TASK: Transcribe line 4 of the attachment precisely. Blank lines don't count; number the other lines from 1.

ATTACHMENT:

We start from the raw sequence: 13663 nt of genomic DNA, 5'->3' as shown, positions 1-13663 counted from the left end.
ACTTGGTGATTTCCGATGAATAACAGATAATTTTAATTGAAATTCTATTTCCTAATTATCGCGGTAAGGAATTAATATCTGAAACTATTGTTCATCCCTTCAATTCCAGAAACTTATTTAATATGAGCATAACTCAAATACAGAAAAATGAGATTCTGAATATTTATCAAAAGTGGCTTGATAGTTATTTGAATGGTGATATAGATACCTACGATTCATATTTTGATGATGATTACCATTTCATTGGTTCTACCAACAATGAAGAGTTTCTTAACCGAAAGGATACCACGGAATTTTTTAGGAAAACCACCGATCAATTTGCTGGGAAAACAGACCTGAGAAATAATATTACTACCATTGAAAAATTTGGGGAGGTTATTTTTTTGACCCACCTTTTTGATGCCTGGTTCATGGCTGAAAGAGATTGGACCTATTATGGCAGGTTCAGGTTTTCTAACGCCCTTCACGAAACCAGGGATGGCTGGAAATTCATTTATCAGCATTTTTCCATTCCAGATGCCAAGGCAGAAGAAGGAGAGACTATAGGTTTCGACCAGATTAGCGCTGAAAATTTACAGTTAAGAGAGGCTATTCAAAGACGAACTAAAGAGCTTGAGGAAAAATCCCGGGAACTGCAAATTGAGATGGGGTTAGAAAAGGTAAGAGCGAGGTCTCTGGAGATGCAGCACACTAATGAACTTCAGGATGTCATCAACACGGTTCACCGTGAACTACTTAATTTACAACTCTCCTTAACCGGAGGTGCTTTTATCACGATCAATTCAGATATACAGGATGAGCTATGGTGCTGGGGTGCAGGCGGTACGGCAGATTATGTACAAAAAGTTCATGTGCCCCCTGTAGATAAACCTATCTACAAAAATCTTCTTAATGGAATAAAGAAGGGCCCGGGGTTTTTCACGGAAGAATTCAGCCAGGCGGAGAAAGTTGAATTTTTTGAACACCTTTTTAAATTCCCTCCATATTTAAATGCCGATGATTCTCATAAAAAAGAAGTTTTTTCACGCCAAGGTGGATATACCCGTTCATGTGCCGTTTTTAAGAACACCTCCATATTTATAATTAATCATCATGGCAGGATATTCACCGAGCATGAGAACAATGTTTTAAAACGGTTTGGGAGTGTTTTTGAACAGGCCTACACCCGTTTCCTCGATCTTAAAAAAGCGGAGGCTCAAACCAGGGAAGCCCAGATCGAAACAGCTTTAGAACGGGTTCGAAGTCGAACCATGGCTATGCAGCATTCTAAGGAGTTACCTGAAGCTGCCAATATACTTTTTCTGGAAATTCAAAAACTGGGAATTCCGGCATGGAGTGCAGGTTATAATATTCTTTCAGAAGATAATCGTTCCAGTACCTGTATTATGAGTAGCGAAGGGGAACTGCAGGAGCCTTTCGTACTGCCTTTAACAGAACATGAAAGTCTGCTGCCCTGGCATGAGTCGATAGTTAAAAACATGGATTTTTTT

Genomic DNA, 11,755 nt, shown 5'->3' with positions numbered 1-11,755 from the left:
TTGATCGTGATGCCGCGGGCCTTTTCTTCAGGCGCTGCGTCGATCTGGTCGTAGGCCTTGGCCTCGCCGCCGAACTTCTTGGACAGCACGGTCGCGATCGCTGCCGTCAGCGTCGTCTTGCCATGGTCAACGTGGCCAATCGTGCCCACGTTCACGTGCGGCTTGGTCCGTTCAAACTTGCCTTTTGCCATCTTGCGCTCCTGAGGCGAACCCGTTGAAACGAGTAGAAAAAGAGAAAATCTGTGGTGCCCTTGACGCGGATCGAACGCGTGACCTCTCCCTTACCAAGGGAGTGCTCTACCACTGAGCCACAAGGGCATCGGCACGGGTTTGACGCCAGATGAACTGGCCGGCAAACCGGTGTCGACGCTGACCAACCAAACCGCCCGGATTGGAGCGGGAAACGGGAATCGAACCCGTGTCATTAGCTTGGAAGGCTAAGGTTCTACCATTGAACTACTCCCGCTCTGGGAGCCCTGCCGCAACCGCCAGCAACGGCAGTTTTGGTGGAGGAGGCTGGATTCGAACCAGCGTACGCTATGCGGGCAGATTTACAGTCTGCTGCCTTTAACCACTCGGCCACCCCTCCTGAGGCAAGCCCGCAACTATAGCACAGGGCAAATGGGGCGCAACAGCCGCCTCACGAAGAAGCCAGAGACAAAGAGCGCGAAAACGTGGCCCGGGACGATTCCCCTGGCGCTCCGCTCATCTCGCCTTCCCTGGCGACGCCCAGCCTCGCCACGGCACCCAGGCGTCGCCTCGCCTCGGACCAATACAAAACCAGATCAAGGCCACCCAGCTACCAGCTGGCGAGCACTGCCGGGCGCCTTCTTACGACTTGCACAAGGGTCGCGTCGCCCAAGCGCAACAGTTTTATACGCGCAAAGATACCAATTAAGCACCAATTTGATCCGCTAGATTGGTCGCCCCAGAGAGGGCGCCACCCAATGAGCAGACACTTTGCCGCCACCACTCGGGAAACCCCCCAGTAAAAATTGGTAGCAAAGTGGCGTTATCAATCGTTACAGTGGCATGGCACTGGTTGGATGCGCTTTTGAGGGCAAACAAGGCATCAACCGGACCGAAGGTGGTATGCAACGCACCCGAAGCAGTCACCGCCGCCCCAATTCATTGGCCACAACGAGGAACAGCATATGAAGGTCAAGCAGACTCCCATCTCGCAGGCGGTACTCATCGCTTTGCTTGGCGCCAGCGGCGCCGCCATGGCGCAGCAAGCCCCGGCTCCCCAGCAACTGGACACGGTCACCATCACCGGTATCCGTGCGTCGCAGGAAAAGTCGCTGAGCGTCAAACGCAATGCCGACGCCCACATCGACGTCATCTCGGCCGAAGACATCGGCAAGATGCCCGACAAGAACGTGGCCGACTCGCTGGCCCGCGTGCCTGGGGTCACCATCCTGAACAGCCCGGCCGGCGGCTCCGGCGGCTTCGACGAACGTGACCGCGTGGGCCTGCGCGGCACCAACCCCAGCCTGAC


TTGATCGTGATGCCGCGGGCCTTTTCTTCAGGCGCTGCGTCGATCTGGTCGTAGGCCTTGGCCTCGCCGCCGAACTTCTTGGACAGCACGGTCGCGATCGCTGCCGTCAGCGTCGTCTTGCCATGGTCAACGTGGCCAATCGTGCCCACGTTCACGTGCGGCTTGGTCCGTTCAAACTTGCCTTTTGCCATCTTGCGCTCCTGAGGCGAACCCGTTGAAACGAGTAGAAAAAGAGAAAATCTGTGGTGCCCTTGACGCGGATCGAACGCGTGACCTCTCCCTTACCAAGGGAGTGCTCTACCACTGAGCCACAAGGGCATCGGCACGGGTTTGACGCCAGATGAACTGGCCGGCAAACCGGTGTCGACGCTGACCAACCAAACCGCCCGGATTGGAGCGGGAAACGGGAATCGAACCCGTGTCATTAGCTTGGAAGGCTAAGGTTCTACCATTGAACTACTCCCGCTCTGGGAGCCCTGCCGCAACCGCCAGCAACGGCAGTTTTGGTGGAGGAGGCTGGATTCGAACCAGCGTACGCTATGCGGGCAGATTTACAGTCTGCTGCCTTTAACCACTCGGCCACCCCTCCTGAGGCAAGCCCGCAACTATAGCACAGGGCAAATGGGGCGCAACAGCCGCCTCACGAAGAAGCCAGAGACAAAGAGCGCGAAAACGTGGCCCGGGACGATTCCCCTGGCGCTCCGCTCATCTCGCCTTCCCTGGCGACGCCCAGCCTCGCCACGGCACCCAGGCGTCGCCTCGCCTCGGACCAATACAAAACCAGATCAAGGCCACCCAGCTACCAGCTGGCGAGCACTGCCGGGCGCCTTCTTACGACTTGCACAAGGGTCGCGTCGCCCAAGCGCAACAGTTTTATACGCGCAAAGATACCAATTAAGCACCAATTTGATCCGCTAGATTGGTCGCCCCAGAGAGGGCGCCACCCAATGAGCAGACACTTTGCCGCCACCACTCGGGAAACCCCCCAGTAAAAATTGGTAGCAAAGTGGCGTTATCAATCGTTACAGTGGCATGGCACTGGTTGGATGCGCTTTTGAGGGCAAACAAGGCATCAACCGGACCGAAGGTGGTATGCAACGCACCCGAAGCAGTCACCGCCGCCCCAATTCATTGGCCACAACGAGGAACAGCATATGAAGGTCAAGCAGACTCCCATCTCGCAGGCGGTACTCATCGCTTTGCTTGGCGCCAGCGGCGCCGCCATGGCGCAGCAAGCCCCGGCTCCCCAGCAACTGGACACGGTCACCATCACCGGTATCCGTGCGTCGCAGGAAAAGTCGCTGAGCGTCAAACGCAATGCCGACGCCCACATCGACGTCATCTCGGCCGAAGACATCGGCAAGATGCCCGACAAGAACGTGGCCGACTCGCTGGCCCGCGTGCCTGGGGTCACCATCCTGAACAGCCCGGCCGGCGGCTCCGGCGGCTTCGACGAACGTGACCGCGTGGGCCTGCGCGGCACCAACCCCAGCCTGAC